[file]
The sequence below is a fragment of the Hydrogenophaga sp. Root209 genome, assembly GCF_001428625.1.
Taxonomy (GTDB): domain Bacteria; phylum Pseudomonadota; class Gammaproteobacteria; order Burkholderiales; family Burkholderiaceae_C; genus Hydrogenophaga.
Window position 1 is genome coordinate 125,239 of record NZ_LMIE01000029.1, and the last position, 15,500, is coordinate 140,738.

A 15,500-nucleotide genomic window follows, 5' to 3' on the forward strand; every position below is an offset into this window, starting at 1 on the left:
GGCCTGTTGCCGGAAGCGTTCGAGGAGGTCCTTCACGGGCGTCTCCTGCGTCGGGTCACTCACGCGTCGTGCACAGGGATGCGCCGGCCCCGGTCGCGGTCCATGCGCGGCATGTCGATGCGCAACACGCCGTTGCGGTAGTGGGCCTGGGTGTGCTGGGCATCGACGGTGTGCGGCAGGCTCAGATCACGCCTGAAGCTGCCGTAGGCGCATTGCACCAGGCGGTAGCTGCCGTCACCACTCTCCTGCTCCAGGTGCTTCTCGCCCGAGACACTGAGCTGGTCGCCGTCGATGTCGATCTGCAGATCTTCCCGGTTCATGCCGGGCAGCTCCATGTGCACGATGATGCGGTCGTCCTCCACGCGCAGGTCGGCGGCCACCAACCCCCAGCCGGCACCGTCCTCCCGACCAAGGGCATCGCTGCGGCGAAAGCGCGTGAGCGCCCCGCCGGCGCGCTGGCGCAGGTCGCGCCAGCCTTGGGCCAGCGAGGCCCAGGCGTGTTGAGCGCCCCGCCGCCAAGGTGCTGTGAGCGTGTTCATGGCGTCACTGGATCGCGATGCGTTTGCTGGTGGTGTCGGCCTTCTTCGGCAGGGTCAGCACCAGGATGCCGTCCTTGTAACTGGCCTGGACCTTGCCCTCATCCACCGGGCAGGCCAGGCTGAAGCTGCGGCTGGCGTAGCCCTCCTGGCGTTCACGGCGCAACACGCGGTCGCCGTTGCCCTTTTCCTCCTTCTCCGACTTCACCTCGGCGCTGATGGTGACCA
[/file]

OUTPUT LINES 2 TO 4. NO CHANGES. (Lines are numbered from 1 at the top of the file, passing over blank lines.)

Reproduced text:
Taxonomy (GTDB): domain Bacteria; phylum Pseudomonadota; class Gammaproteobacteria; order Burkholderiales; family Burkholderiaceae_C; genus Hydrogenophaga.
Window position 1 is genome coordinate 125,239 of record NZ_LMIE01000029.1, and the last position, 15,500, is coordinate 140,738.

A 15,500-nucleotide genomic window follows, 5' to 3' on the forward strand; every position below is an offset into this window, starting at 1 on the left: